"For me it's a very easy equation," he said. "If Landon's on the field he's among our top one or two players."
But Donovan won't be on the field Monday when the U.S. plays its World Cup opener. Three days after Howard's comment, Donovan was cut from the roster, making this game the first World Cup match the U.S. will play without him in 16 years.
Donovan's absence is a sign the U.S. isn't playing for today as much as it's playing for the next World Cup in 2018, and beyond. It's a team built not for the present but with an eye toward the future.
U.S. Coach Juergen Klinsmann has denied this is his plan, while at the same time saying "winning the World Cup is just not realistic" right now. His new four-year contract gives him the time to chart a course for the national program, one he believes will eventually make the U.S. the kind of world power he played with and coached for in Germany.
This direction leaves little room for sentiment. So Donovan, the national team's all-time leading scorer and arguably the best player in U.S. history, is jettisoned at 32 and unproven teenager Julian Green is added.
Eddie Johnson, whose four goals got the U.S. through World Cup qualifying, is cut and so is Clarence Goodson, the only defender with World Cup experience at that position. Added are John Brooks and Timothy Chandler, two young but little-used German-born players with U.S. passports, and DeAndre Yedlin, a 20-year-old from Seattle.
In Klinsmann's view, his success won't be judged on one or two World Cups. It will be in the direction he takes U.S. Soccer, one reason why his contract made him technical director for the entire national program. In that role he can set priorities for the youth academies and age-group teams, including the under-18 national team on which his son Jonathan is a goalkeeper.
"I have to do what I believe is the right thing," he said. "And time will tell. … I'm very strongly convinced this is the right way to go, this is the right decision that we made. And I believe in that."
On and off the field Klinsmann, six weeks shy of his 50th birthday, is a high-energy, perpetual-motion machine who looks as fit now as he did when he was scoring three goals to lead West Germany to the World Cup title in 1990. He often runs stadium stairs before training and sometimes plays intense pick-up games with his coaches. He speaks five languages, coached the German national team to the World Cup semifinals in 2006 and, after years of battling Southern California traffic, got a helicopter pilot's license so he could fly 30 miles from his Newport Beach home to training camp in Carson.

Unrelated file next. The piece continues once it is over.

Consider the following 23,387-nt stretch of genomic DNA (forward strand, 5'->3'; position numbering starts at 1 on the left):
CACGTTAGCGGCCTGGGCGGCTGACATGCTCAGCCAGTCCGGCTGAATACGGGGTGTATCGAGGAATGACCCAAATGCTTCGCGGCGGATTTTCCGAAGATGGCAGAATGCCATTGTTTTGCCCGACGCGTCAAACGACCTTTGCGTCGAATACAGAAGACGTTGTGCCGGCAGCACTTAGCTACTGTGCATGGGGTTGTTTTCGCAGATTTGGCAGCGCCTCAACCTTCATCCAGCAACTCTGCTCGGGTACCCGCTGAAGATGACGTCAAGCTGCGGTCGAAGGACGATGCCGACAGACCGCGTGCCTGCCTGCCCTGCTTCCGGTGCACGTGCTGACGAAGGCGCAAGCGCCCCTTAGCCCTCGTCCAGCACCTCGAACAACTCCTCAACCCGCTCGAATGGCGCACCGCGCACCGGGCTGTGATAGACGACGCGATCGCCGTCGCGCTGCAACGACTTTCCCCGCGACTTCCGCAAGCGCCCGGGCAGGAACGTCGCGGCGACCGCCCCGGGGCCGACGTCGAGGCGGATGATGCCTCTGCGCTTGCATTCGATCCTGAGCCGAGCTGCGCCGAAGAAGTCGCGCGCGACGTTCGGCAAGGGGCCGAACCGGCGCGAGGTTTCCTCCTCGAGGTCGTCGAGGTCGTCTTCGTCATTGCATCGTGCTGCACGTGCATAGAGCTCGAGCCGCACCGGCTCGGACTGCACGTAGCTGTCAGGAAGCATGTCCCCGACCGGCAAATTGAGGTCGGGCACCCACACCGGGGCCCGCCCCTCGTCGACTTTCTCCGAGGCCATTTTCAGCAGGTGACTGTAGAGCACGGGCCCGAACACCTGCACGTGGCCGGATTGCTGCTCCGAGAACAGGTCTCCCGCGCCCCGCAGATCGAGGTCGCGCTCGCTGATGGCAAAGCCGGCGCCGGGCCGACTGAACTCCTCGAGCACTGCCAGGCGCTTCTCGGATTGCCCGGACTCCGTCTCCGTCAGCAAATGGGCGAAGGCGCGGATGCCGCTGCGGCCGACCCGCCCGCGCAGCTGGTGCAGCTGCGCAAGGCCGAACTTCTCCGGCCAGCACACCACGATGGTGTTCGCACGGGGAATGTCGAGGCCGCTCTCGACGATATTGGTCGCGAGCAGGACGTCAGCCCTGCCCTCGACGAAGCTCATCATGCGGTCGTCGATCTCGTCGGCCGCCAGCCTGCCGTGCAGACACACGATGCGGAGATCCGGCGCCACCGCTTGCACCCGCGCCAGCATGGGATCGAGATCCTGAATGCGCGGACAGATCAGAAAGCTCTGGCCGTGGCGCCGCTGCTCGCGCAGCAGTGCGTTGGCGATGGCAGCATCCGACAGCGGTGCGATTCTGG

It's a complete resume, one that speaks to Klinsmann's belief that resting on past accomplishments hurts future possibilities. Over the last four months, Klinsmann has clearly broken with the past in some ways and embraced it in others.
While demanding loyalty of his players and staff, Klinsmann showed little of that in April when he pushed aside longtime assistant and confidant Martin Vasquez and added former German player and coach Berti Vogts as a special assistant.
What remains is a mix of young, inexperienced players and some world-class veteran talent. Captain Clint Dempsey has scored in the last two World Cups, while Howard, on his third U.S. World Cup team, has established himself as one of soccer's top goalkeepers during an eight-year career with Everton of the English Premier League.
Midfielder Michael Bradley, 26, has already played on teams in six countries and has emerged as the blue-collar heart and soul of Klinsmann's squad.
The road the U.S. is being asked to follow may be the toughest in what is arguably the deepest World Cup field in history. The Americans open Monday against Ghana, the team that knocked them out of the last two World Cups. They follow that with a game against Portugal and Cristiano Ronaldo, the reigning world player of the year, in the heat and humidity of the Amazon, before finishing group play with Germany, ranked second in the world.
The U.S. probably needs a win and a tie out of those three games to advance from group play, but will have to travel 9,000 miles in less than two weeks to do that.
Klinsmann has said the tournament would be a success if the team survives the first round, which it has in three of the last five World Cups. Yet in doing that, the U.S. has won only four World Cup games in the last two decades.
The German team Klinsmann coached in 2006 won more games than that in just 18 days.
Klinsmann's success with the U.S. national program may hinge on his ability to blend the European and American aspects of his personality with that of his team.
The son of a baker from Stuttgart, Klinsmann, the team's first non-U.S. coach since 1995, believes in structure, unwavering dedication to soccer and an esprit de corps in which personal desires are sacrificed for team goals. He hopes to have found that in a roster that includes seven Europeans — five from Germany — and a technical staff that has two former German coaches.
After marrying a model from Huntington Beach and moving to Orange County 15 years ago, Klinsmann has embraced the laid-back Southern California lifestyle, dressing in blue jeans and sneakers and peppering his conversations with words like "cool" and "awesome."
He can, however, be rigid and uncompromising one day and unpredictable and equivocal the next, creating an atmosphere of chaos around the team.
One thing that isn't inconsistent is his commitment to remaking U.S. Soccer, a task that will remain incomplete no matter what happens at this World Cup.
"We, every year, are making another step forward. We are getting stronger," he said. "We now always approach games where we say we don't look at ourselves as an underdog.
"At the end of the day with soccer, the beautiful thing is it's unpredictable; you don't know what happens. Every game is another step towards the next, bigger job…. We aren't shying away from anybody."